There’s something fishy happening in the world of seafood, and we’re not quite sure how to handle it. While health concerns with foods as seemingly simple as a can of tuna fish have been raised by some, others are doing their best to remedy this and bring purity back to the seafood industry. Whether it’s tuna fish, salmon, or tilapia, though, it’s important that the entire food industry takes a step back and reassess the way fish are raised, processed, and served.
The sushi industry, in particular, has had some mislabeling issues over the past few years. According to a study by Oceana, in 2012, roughly 58 percent of New York City sushi restaurants were selling fish that wasn’t labeled properly, with the worst culprits being rolls and platters advertising the inclusion of red snapper. There were up to 13 different types of fish labelled as red snapper that were, in fact, entirely different species. Additionally, about 94 percent of white tuna sold in the same year wasn’t white tuna at all. This “white tuna” was actually escolar, a type of snake mackerel with purgative effects.
There are efforts being made to fix this problem, though, and plans are being put in motion to install more classically trained sushi chefs in designated Japanese-grade sushi restaurants here in America and elsewhere around the world. The problems with sushi are but one issue affecting seafood consumption in this country. In addition to mislabeling, sketchy sourcing and the potential negative effects some fish can have on the body (no one wants to eat fish that has anything even close to purgative effects) all stand in stark opposition to the current American desires for transparent labeling, local sourcing, and food purity.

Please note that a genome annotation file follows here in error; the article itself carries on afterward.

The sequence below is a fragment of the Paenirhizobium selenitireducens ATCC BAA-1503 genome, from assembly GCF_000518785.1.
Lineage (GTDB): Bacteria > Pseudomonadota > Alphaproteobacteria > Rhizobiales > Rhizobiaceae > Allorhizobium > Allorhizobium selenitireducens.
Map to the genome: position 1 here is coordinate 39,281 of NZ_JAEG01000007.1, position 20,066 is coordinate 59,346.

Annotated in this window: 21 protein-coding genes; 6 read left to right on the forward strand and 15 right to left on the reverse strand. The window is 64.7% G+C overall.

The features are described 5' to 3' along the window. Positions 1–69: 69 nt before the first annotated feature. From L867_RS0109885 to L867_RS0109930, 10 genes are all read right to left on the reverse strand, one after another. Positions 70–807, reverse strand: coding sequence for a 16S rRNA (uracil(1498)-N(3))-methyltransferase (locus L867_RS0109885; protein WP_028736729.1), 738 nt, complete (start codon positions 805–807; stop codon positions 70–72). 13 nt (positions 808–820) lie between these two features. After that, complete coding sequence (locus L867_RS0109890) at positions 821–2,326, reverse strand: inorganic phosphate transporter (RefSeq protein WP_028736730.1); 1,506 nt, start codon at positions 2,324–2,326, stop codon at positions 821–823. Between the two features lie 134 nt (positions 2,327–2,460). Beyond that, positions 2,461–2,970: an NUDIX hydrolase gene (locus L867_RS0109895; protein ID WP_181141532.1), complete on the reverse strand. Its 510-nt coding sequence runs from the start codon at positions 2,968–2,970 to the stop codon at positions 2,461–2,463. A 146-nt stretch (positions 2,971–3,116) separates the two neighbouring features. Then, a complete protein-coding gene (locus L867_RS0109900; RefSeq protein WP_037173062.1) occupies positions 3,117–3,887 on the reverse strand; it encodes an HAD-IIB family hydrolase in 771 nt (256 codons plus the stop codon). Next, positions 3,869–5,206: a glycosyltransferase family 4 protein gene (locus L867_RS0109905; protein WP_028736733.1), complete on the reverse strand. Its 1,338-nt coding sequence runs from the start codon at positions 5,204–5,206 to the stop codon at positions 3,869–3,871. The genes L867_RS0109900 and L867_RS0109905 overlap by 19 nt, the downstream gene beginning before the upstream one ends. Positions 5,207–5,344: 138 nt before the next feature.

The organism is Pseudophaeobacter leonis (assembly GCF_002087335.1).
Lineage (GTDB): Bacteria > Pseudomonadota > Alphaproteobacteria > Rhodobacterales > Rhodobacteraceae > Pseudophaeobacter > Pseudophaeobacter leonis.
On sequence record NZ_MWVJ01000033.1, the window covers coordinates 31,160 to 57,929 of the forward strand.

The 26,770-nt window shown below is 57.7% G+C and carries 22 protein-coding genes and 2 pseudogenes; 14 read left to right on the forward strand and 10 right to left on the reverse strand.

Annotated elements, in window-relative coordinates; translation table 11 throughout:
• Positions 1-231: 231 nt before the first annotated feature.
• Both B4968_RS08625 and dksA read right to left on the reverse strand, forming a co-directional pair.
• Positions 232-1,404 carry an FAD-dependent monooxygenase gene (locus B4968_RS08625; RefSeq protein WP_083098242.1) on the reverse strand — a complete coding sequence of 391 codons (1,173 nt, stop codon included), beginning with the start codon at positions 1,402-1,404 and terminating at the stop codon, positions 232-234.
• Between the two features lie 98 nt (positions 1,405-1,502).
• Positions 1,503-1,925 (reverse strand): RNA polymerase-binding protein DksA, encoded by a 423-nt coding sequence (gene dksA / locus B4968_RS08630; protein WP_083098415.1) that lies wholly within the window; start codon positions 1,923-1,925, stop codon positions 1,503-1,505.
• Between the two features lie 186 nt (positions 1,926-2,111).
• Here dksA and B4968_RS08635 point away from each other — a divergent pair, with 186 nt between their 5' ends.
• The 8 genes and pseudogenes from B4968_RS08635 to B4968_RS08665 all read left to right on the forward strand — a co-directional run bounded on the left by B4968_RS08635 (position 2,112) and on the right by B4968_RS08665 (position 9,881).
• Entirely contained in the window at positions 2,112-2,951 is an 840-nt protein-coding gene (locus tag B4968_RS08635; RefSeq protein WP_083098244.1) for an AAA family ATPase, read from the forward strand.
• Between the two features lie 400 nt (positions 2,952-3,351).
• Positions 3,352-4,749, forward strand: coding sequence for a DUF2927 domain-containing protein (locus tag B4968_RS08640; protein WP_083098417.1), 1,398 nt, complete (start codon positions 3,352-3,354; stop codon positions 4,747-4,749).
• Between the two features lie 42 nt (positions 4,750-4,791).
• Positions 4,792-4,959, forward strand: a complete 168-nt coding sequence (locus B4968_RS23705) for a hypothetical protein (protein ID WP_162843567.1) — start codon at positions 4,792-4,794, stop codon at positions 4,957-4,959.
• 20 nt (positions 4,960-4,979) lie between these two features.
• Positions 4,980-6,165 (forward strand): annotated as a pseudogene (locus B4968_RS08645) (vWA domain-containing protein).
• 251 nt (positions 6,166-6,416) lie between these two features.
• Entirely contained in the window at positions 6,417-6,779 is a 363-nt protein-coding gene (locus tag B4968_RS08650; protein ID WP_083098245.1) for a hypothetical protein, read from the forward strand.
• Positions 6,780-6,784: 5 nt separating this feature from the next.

Dr. Michael S. Fenster, MD, FACC, FSCA&I, PEMBA, a faculty member at The University of Montana College of Health Professions and Biomedical Sciences, has strong convictions when it comes to the consumption of seafood, sushi and otherwise. Specifically, he has a few fish bones to pick with one of the most widely available types of seafood in America today: tilapia.
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“Health experts are continually berating us to eat more fish," Fenster said. "The health benefits observed in cultures in which fish and seafood play a prominent role are hard to deny. The fact that there is quite literally an ocean of tastes and textures to suit any palate would seem to render the logic of any argument, or any resistance, futile. But to simply bludgeon us over the head like a harp seal with the mandate to consume more fish without any regard to the type, character, and quality of our choosing is not only a dereliction of dietary duty, but downright dangerous. While I am an avid consumer of things marine, piscine, and occasionally culinarily obscene (some friends still gross out when I gobble down the whole plate of uni sashimi), I have limits and lines that shan’t be crossed. It is my red-algae line in the sand from where I throw that stuff back into the water.”
With that in mind, here are Fenster’s reasons for not eating tilapia, as well as some insight from two other doctors regarding fish in general and why they won’t eat it.
1. Antibiotics and Pesticides
“If you crowd your fish into ponds [that contain] oozing heavy metals, pesticides, and other toxins from industrial effluent, it is not hard to imagine that a few of the fish might become a tad susceptible to infection,” Fenster said. “A recent study sampled imported seafood and found imported tilapia treated with oxytetracycline, and a farmed salmon marketed as antibiotic free was actually found to contain traces of virginiamycin [both are antibiotics]. Other studies have found tilapia from China treated with malachite green [a dyestuff and antimicrobial] and nitrofurans [another antibiotic]. While the levels found were below the regulatory limits, studies have shown that such usage can promote the development of bacterial antibiotic resistance. Humanely and naturally raised products taste better and are, quite simply, better for you.”